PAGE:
Row over bid to build 600 homes across Norfolk

PUBLISHED: 14:15 02 March 2020 | UPDATED: 14:58 02 March 2020

Almost 140 homes are due to be built in Acle under the Repton Homes scheme. Picture: Google Maps.

Almost 140 homes are due to be built in Acle under the Repton Homes scheme. Picture: Google Maps.


More than 600 homes will be built by Norfolk County Council over the next five years, but a row has broken out over how many of them will be affordable.

Labour leader Steve Morphew. Picture: DENISE BRADLEYLabour leader Steve Morphew. Picture: DENISE BRADLEY

The county council has set up Repton Property Developments to develop sites for homes on council land, with the help of private housebuilding companies.

Council bosses say building homes will bring in millions of pounds for the authority - at a time when it is having to find new ways to pay for services against a backdrop of dwindling cash from central government.

But opposition councillors criticised the business plan for the company, which was agreed by the council's cabinet at a meeting on Monday, because it does not have targets for how much should be affordable, other than relying on policies for such housing set by district councils.

Steve Morphew, Labour group leader, said: "Repton is wholly owned and relying on council loans, yet not committed to following council policies and priorities.

Ed Maxfield, Liberal Democrat group leader. Picture: DENISE BRADLEYEd Maxfield, Liberal Democrat group leader. Picture: DENISE BRADLEY

"No commitment to homes for those needing or leaving care, nothing on our climate targets and the bare minimum affordable homes despite the woeful shortage across Norfolk. It sounds like a private sector developer in it for profit. Something that could do so much good has already got a lot of question marks hanging over it."

There was also criticism that there is no target for a set number of homes in each development to be for older people.

Ed Maxfield, Liberal Democrat group leader, said: "Repton was set up to make a quick buck out of house building. If the county council wants to help with providing affordable homes I welcome that but they need to be genuinely affordable and meet the biggest need.

"Repton Homes have made it clear that there is no intention to meet the need for older persons' homes unless required through the planning process. This looks like another missed opportunity to make a real difference for those most in need."

Andrew Proctor, leader of Norfolk County CouncilAndrew Proctor, leader of Norfolk County Council

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Andrew Proctor, the council's leader and chairman of Repton, said: "Repton is delivering our ambitious vision of developing high-quality housing in Norfolk. We are looking to build much-needed homes, as well as generating income for the county council. Our Acle and Hopton sites alone should generate a profit of more than £9m, after tax."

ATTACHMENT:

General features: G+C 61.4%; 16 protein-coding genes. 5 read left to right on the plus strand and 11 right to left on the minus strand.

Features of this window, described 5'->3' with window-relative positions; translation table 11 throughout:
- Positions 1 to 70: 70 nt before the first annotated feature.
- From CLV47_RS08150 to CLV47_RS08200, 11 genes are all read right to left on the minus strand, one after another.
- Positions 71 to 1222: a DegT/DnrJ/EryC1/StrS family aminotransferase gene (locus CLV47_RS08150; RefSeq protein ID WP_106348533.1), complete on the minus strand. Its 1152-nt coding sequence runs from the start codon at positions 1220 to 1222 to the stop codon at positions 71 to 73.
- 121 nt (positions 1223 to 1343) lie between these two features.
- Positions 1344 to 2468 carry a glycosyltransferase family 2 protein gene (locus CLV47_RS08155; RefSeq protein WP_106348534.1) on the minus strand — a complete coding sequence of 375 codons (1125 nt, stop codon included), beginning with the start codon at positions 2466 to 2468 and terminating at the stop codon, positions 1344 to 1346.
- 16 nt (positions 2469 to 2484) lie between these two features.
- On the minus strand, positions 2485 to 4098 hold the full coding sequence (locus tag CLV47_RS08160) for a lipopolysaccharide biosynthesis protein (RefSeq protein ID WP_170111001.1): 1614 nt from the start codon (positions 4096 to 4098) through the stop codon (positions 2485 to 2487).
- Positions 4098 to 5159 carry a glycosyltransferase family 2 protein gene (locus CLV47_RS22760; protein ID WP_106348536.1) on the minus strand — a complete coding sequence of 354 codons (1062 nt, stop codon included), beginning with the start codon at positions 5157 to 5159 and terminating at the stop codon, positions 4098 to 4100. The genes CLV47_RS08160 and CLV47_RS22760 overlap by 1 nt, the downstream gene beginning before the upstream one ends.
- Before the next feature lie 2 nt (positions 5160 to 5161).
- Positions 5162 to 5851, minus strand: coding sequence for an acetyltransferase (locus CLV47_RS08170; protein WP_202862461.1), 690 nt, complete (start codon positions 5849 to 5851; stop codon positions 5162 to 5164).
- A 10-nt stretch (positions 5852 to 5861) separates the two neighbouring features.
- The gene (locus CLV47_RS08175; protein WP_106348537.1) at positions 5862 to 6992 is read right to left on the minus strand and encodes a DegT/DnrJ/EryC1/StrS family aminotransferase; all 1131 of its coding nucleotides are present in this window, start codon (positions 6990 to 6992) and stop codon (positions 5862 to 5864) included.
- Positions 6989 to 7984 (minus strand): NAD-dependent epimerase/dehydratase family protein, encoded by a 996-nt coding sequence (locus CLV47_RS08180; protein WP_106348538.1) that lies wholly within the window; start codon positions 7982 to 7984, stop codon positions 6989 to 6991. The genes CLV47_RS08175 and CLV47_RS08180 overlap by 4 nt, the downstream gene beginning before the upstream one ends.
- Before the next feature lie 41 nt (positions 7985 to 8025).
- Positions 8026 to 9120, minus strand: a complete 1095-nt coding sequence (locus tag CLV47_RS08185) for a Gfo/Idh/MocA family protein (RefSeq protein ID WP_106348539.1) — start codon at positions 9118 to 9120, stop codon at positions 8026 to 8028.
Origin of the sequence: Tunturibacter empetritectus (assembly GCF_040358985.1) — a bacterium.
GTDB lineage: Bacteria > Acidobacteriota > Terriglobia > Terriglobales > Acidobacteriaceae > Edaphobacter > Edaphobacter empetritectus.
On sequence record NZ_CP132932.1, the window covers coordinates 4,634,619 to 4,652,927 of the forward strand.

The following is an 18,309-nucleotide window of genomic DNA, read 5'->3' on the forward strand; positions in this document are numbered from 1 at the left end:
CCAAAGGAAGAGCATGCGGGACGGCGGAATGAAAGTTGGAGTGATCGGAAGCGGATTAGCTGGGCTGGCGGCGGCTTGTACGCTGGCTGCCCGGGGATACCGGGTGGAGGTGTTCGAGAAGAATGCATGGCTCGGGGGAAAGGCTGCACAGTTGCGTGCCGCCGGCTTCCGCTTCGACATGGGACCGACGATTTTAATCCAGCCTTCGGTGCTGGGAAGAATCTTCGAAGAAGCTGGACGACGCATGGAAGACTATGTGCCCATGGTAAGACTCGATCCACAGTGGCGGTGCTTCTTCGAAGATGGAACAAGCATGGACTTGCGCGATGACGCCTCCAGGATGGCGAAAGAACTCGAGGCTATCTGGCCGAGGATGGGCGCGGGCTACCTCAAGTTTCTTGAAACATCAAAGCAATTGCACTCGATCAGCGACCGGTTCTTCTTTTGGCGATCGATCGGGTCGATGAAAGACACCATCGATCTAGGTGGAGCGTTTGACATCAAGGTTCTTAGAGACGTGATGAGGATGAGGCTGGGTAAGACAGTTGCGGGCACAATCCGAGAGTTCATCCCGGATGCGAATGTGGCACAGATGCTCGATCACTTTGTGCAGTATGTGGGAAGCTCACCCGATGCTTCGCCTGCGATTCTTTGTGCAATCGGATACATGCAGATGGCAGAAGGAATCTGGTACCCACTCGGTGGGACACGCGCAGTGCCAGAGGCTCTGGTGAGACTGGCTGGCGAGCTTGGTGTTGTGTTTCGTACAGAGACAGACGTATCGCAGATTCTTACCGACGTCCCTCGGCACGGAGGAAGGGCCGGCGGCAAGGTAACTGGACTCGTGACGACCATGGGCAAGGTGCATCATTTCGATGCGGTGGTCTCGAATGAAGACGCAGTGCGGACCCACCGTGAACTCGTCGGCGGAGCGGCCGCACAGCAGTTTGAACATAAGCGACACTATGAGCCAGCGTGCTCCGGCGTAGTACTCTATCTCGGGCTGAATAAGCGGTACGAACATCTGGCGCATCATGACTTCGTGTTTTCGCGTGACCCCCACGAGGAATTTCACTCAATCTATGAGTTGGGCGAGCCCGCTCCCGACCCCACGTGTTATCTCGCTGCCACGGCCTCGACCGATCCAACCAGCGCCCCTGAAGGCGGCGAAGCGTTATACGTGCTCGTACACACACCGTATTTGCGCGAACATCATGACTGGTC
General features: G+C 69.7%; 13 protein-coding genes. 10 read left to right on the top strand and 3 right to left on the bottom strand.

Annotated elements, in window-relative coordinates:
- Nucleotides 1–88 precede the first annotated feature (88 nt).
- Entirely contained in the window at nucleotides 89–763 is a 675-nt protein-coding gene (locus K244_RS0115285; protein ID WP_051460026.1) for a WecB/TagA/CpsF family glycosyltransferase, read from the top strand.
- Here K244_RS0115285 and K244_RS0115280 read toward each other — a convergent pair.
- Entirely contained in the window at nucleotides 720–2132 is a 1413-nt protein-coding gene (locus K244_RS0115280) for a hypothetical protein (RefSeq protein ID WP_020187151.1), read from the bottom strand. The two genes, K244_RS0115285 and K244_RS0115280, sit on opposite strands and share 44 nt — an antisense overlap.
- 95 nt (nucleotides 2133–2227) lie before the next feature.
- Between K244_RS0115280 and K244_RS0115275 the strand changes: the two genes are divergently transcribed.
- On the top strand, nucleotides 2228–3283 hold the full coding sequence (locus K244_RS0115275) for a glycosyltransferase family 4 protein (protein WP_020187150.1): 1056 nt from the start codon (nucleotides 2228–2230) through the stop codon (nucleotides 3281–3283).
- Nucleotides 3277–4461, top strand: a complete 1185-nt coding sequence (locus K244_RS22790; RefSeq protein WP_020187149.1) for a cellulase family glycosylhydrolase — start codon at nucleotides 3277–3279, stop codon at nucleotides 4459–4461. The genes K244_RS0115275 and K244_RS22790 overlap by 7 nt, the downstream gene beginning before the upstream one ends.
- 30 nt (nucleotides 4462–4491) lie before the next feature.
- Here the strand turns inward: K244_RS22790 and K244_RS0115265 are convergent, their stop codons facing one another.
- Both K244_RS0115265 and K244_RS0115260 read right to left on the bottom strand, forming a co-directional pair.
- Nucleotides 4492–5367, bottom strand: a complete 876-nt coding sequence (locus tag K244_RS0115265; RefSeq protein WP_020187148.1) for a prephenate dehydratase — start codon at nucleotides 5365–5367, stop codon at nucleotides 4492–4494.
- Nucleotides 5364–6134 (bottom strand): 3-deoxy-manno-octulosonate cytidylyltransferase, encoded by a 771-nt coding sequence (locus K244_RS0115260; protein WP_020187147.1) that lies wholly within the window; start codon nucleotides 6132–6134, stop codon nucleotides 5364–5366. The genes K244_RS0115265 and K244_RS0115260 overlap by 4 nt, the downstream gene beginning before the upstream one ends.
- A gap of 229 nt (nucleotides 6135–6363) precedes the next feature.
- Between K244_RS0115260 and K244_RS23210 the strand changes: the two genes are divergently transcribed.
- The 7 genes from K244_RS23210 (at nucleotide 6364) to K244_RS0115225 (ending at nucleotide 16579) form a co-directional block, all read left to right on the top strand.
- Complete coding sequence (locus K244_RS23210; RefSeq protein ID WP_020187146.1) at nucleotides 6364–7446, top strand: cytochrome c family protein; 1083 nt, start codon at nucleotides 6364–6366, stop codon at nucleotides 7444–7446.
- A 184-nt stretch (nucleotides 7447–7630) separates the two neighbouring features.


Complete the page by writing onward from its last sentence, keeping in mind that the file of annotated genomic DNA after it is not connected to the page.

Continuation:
Our provision of affordable homes should be judged on our record as our developments come forward. Where other developers seek to reduce the number of affordable homes on their developments, we are ready to meet local targets without any attempts to 'negotiate down'.

"Our approach to our new development at Acle is evidence that we practice what we preach: a full third of units will be affordable, and demonstrate our intention to deliver more affordable homes for Norfolk across the Repton Homes developments.

"We are also taking major steps to provide suitable housing for older residents: our Extra Care Housing programme, with a budget including £29m of Norfolk County Council capital, is delivering suitable homes for elderly residents, above and beyond any that may be provided by Repton Homes."

The first phase of sites will see Repton Property Developments working with Lovell Partnerships to build homes.

That includes 137 homes on land near Norwich Road in Acle, a scheme which has already got planning permission.

Another of the schemes is for 200 homes off Lowestoft Road in Hopton-on-Sea.

There also two sites in Attleborough where the company wants to build homes, near New Road and Hargham Road.

The second phase, working with Torrington Property Ltd on smaller sites, includes land at St Nicholas Drive in Caister-on-Sea, at Lingwood School and at High Station in Cromer.

The idea is the council sells off surplus land it owns to the property company, which then works with the housebuilder to construct the homes.

The company is named after the 19th Century landscape designer Humphrey Repton.

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